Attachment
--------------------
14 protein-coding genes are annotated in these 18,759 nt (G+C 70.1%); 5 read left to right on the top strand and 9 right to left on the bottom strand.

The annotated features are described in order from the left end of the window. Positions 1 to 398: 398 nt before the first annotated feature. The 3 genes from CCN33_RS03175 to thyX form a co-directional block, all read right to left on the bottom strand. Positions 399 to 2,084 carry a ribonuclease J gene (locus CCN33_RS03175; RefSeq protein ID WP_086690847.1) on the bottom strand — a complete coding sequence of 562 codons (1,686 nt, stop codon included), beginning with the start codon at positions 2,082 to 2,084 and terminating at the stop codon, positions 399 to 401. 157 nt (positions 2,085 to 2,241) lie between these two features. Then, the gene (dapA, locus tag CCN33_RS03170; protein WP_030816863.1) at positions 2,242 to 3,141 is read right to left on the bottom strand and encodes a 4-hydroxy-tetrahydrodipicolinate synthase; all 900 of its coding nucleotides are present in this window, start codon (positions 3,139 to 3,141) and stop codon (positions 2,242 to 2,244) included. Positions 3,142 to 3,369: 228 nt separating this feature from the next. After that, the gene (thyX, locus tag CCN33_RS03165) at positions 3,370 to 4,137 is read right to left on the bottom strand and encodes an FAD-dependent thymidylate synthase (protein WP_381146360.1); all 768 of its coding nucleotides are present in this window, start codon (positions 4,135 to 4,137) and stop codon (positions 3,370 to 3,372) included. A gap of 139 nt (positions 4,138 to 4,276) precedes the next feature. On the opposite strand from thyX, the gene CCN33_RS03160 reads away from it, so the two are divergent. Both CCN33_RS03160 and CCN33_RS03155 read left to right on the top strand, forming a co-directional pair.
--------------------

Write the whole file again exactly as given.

14 protein-coding genes are annotated in these 18,759 nt (G+C 70.1%); 5 read left to right on the top strand and 9 right to left on the bottom strand.

The annotated features are described in order from the left end of the window. Positions 1 to 398: 398 nt before the first annotated feature. The 3 genes from CCN33_RS03175 to thyX form a co-directional block, all read right to left on the bottom strand. Positions 399 to 2,084 carry a ribonuclease J gene (locus CCN33_RS03175; RefSeq protein ID WP_086690847.1) on the bottom strand — a complete coding sequence of 562 codons (1,686 nt, stop codon included), beginning with the start codon at positions 2,082 to 2,084 and terminating at the stop codon, positions 399 to 401. 157 nt (positions 2,085 to 2,241) lie between these two features. Then, the gene (dapA, locus tag CCN33_RS03170; protein WP_030816863.1) at positions 2,242 to 3,141 is read right to left on the bottom strand and encodes a 4-hydroxy-tetrahydrodipicolinate synthase; all 900 of its coding nucleotides are present in this window, start codon (positions 3,139 to 3,141) and stop codon (positions 2,242 to 2,244) included. Positions 3,142 to 3,369: 228 nt separating this feature from the next. After that, the gene (thyX, locus tag CCN33_RS03165) at positions 3,370 to 4,137 is read right to left on the bottom strand and encodes an FAD-dependent thymidylate synthase (protein WP_381146360.1); all 768 of its coding nucleotides are present in this window, start codon (positions 4,135 to 4,137) and stop codon (positions 3,370 to 3,372) included. A gap of 139 nt (positions 4,138 to 4,276) precedes the next feature. On the opposite strand from thyX, the gene CCN33_RS03160 reads away from it, so the two are divergent. Both CCN33_RS03160 and CCN33_RS03155 read left to right on the top strand, forming a co-directional pair.